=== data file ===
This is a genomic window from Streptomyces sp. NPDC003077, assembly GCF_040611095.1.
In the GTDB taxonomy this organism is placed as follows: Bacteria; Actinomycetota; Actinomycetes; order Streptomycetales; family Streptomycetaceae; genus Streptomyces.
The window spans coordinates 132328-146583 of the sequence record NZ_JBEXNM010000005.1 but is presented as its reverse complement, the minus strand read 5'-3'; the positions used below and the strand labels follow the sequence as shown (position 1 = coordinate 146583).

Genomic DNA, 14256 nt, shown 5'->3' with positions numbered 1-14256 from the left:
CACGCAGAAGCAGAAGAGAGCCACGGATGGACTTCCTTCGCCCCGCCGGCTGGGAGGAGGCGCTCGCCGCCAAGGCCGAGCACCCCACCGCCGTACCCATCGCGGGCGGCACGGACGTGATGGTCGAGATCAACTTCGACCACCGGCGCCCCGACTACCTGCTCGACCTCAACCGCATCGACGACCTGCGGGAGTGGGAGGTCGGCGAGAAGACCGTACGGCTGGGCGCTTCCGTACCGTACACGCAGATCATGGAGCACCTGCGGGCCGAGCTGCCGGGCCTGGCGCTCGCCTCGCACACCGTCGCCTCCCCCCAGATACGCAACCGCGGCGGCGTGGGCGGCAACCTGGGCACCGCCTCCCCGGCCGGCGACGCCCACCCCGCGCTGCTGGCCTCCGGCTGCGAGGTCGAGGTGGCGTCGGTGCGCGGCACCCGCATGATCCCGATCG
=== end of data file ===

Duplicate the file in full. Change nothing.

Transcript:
This is a genomic window from Streptomyces sp. NPDC003077, assembly GCF_040611095.1.
In the GTDB taxonomy this organism is placed as follows: Bacteria; Actinomycetota; Actinomycetes; order Streptomycetales; family Streptomycetaceae; genus Streptomyces.
The window spans coordinates 132328-146583 of the sequence record NZ_JBEXNM010000005.1 but is presented as its reverse complement, the minus strand read 5'-3'; the positions used below and the strand labels follow the sequence as shown (position 1 = coordinate 146583).

Genomic DNA, 14256 nt, shown 5'->3' with positions numbered 1-14256 from the left:
CACGCAGAAGCAGAAGAGAGCCACGGATGGACTTCCTTCGCCCCGCCGGCTGGGAGGAGGCGCTCGCCGCCAAGGCCGAGCACCCCACCGCCGTACCCATCGCGGGCGGCACGGACGTGATGGTCGAGATCAACTTCGACCACCGGCGCCCCGACTACCTGCTCGACCTCAACCGCATCGACGACCTGCGGGAGTGGGAGGTCGGCGAGAAGACCGTACGGCTGGGCGCTTCCGTACCGTACACGCAGATCATGGAGCACCTGCGGGCCGAGCTGCCGGGCCTGGCGCTCGCCTCGCACACCGTCGCCTCCCCCCAGATACGCAACCGCGGCGGCGTGGGCGGCAACCTGGGCACCGCCTCCCCGGCCGGCGACGCCCACCCCGCGCTGCTGGCCTCCGGCTGCGAGGTCGAGGTGGCGTCGGTGCGCGGCACCCGCATGATCCCGATCG